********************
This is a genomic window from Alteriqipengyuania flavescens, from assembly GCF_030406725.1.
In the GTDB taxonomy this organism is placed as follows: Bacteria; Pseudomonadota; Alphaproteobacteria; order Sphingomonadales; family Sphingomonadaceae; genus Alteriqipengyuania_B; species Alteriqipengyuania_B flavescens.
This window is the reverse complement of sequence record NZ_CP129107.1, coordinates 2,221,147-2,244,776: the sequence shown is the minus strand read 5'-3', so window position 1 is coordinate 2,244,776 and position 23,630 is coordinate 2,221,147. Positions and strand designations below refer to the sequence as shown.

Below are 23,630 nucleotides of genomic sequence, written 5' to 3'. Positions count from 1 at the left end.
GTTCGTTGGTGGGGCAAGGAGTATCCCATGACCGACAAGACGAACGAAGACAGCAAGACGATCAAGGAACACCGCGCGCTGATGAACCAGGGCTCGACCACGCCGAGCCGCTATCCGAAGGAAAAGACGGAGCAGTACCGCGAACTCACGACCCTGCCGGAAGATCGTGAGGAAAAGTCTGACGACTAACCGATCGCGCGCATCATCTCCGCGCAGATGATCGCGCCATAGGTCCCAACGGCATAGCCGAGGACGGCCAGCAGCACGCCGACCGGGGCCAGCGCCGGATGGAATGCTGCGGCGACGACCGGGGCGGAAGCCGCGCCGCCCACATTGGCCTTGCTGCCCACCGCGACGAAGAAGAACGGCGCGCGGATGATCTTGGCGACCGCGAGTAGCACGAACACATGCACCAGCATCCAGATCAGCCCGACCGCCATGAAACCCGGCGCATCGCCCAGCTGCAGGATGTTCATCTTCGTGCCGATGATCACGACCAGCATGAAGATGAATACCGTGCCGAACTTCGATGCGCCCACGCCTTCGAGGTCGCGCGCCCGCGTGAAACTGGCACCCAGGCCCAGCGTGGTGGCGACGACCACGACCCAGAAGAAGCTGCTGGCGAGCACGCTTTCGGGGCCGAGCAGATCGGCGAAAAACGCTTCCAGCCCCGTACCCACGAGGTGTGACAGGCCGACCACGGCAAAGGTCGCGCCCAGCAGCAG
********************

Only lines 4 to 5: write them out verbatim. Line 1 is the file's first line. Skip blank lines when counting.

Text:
Below are 23,630 nucleotides of genomic sequence, written 5' to 3'. Positions count from 1 at the left end.
GTTCGTTGGTGGGGCAAGGAGTATCCCATGACCGACAAGACGAACGAAGACAGCAAGACGATCAAGGAACACCGCGCGCTGATGAACCAGGGCTCGACCACGCCGAGCCGCTATCCGAAGGAAAAGACGGAGCAGTACCGCGAACTCACGACCCTGCCGGAAGATCGTGAGGAAAAGTCTGACGACTAACCGATCGCGCGCATCATCTCCGCGCAGATGATCGCGCCATAGGTCCCAACGGCATAGCCGAGGACGGCCAGCAGCACGCCGACCGGGGCCAGCGCCGGATGGAATGCTGCGGCGACGACCGGGGCGGAAGCCGCGCCGCCCACATTGGCCTTGCTGCCCACCGCGACGAAGAAGAACGGCGCGCGGATGATCTTGGCGACCGCGAGTAGCACGAACACATGCACCAGCATCCAGATCAGCCCGACCGCCATGAAACCCGGCGCATCGCCCAGCTGCAGGATGTTCATCTTCGTGCCGATGATCACGACCAGCATGAAGATGAATACCGTGCCGAACTTCGATGCGCCCACGCCTTCGAGGTCGCGCGCCCGCGTGAAACTGGCACCCAGGCCCAGCGTGGTGGCGACGACCACGACCCAGAAGAAGCTGCTGGCGAGCACGCTTTCGGGGCCGAGCAGATCGGCGAAAAACGCTTCCAGCCCCGTACCCACGAGGTGTGACAGGCCGACCACGGCAAAGGTCGCGCCCAGCAGCAG